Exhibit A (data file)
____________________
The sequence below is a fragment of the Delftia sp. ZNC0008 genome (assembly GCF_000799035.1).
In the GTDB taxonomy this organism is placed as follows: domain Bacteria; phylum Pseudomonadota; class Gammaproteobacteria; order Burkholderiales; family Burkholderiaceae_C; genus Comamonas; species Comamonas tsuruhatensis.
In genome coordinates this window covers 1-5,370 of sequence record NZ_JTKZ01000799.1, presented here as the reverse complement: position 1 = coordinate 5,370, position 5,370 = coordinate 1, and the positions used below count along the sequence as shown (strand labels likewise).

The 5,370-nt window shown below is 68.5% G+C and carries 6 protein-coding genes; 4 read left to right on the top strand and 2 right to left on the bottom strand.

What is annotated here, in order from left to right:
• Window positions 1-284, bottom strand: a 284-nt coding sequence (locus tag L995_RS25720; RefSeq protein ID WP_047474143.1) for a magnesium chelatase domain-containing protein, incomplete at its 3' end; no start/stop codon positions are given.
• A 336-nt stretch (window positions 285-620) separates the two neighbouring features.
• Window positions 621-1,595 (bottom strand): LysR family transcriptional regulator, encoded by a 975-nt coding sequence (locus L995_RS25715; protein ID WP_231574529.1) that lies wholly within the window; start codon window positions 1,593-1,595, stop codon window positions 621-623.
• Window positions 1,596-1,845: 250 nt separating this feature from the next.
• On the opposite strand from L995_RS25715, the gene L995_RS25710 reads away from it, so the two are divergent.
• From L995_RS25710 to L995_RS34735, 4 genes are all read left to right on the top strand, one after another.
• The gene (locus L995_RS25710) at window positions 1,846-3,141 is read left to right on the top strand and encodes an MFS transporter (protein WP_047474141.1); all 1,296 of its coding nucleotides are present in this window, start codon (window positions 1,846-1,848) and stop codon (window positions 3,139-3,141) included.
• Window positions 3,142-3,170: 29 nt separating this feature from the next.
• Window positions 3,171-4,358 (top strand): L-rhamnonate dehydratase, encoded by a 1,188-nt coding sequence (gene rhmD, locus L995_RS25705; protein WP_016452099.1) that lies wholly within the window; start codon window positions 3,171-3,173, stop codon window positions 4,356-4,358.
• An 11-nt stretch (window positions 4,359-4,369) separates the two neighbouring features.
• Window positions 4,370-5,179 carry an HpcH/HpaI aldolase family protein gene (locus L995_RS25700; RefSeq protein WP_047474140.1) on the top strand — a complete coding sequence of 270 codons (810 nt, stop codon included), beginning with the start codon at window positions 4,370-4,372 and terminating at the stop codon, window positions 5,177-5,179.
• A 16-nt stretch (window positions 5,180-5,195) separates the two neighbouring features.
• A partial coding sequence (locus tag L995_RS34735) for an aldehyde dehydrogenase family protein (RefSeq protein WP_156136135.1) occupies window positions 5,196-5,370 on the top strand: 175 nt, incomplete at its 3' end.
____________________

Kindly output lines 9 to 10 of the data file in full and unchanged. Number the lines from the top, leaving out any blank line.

• Window positions 1,596-1,845: 250 nt separating this feature from the next.
• On the opposite strand from L995_RS25715, the gene L995_RS25710 reads away from it, so the two are divergent.